April 23, 2010
The Texas Department of State Health Services has temporarily closed most
Texas coastal waters to the harvesting of oysters, clams and mussels because of
an algal bloom and the potential presence of toxins in some shellfish.
The affected area extends along the Texas coast from Galveston to Port
Aransas. Commercial and recreational harvesters should not harvest oysters,
clams or mussels from the closed areas.
The closures come after DSHS crews found elevated levels of the Dinophysis
organism entering the Texas bays from offshore waters, indicating a bloom is
occurring where Texas oysters are harvested. A bloom can occur when microscopic
algae grow quickly in water, forming visible patches. DSHS officials say they
know of no health issues associated with people being in water containing the
The toxin produced by Dinophysis, okadaic acid, can accumulate rapidly in
shellfish tissue and cause diarrheic shellfish poisoning, or DSP, in people who
consume oysters, clams or mussels. DSP symptoms include vomiting, diarrhea,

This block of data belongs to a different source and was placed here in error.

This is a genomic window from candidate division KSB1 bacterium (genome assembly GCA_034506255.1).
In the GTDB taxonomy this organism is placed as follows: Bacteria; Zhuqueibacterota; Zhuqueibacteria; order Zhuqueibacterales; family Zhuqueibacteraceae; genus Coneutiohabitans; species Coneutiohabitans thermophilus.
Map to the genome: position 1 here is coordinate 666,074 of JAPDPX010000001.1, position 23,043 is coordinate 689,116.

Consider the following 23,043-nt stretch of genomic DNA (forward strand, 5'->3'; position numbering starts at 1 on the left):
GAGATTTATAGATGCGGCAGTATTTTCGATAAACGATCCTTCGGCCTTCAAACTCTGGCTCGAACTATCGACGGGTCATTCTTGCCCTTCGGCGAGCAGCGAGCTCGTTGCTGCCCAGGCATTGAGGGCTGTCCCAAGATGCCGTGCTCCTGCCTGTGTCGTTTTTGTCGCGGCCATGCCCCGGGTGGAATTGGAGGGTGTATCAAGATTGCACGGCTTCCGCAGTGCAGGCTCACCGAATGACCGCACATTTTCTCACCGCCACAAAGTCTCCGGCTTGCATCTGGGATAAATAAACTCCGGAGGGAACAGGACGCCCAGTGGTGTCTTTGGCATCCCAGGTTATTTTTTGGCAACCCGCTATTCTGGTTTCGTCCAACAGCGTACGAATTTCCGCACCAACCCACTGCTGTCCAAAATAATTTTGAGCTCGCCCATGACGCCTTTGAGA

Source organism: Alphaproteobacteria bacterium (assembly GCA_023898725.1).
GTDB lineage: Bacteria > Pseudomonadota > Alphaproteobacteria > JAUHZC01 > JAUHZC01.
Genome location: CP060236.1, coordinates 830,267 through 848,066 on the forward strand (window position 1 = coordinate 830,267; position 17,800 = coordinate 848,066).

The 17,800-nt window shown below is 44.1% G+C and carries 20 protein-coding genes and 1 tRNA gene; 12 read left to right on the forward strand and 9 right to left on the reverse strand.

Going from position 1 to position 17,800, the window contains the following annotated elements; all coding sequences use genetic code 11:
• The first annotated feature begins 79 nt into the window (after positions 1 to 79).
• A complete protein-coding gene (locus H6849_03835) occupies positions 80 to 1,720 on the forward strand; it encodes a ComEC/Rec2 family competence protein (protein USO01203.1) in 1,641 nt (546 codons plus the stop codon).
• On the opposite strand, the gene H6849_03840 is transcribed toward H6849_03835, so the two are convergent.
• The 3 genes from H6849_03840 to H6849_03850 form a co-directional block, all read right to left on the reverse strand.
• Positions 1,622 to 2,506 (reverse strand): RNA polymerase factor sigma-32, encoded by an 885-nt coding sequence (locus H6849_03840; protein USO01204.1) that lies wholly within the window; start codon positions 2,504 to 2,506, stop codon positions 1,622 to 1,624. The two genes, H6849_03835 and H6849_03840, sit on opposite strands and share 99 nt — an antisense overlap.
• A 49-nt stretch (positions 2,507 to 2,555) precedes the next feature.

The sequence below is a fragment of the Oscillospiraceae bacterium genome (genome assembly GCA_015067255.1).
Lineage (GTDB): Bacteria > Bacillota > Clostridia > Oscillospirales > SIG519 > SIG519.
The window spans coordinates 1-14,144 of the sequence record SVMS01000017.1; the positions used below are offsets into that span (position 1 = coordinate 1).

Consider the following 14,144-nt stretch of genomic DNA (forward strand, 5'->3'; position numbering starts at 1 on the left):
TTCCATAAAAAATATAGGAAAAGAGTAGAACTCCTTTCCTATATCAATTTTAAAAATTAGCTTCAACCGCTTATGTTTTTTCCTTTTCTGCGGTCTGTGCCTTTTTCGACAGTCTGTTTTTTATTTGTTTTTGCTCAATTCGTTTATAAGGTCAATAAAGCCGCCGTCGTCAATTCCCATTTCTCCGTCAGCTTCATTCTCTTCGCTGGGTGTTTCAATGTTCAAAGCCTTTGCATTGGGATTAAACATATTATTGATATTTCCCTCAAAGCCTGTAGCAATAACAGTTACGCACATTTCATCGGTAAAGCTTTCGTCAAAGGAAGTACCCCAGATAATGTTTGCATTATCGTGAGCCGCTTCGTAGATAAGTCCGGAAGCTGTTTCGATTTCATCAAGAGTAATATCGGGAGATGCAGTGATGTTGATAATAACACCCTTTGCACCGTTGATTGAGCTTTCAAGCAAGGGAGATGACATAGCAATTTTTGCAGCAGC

nausea and cramping. DSP is not life threatening and does not generally cause
long-term effects. DSHS is not aware of any illnesses associated with this
Texas shellfish harvested before today’s closure do not pose an elevated
health risk. Cooking does not destroy the toxin. The toxin does not affect other
seafood, such as shrimp and crab.
“Temporarily closing the waters to harvesters is a preventive but necessary
measure,” said Kirk Wiles, manager of the DSHS Seafood and Aquatic Life Group.
“Historically, this organism has produced toxin in Texas oysters that can cause
illness if the oysters are consumed.”
In 2008, a bloom of Dinophysis produced toxin in oysters and required DSHS to
close several bays on the middle Texas coast.
DSHS will continue to monitor the movement of the organism. Oyster tissue
will be tested to determine when safe harvesting can resume. The area will
remain closed to harvesting until further notice from DSHS.
Dinophysis occurs naturally in ocean waters and estuaries. Typically it is
not found in high numbers along the Texas Gulf Coast.
The public oyster season ends April 30 in Texas. If no closure is in effect,
oyster harvesting is allowed year round on private oyster leases in Galveston
Bay. Harvesters should check the status of harvest areas by calling DSHS at
(News Media Contact: Carrie Williams, DSHS Acting Press
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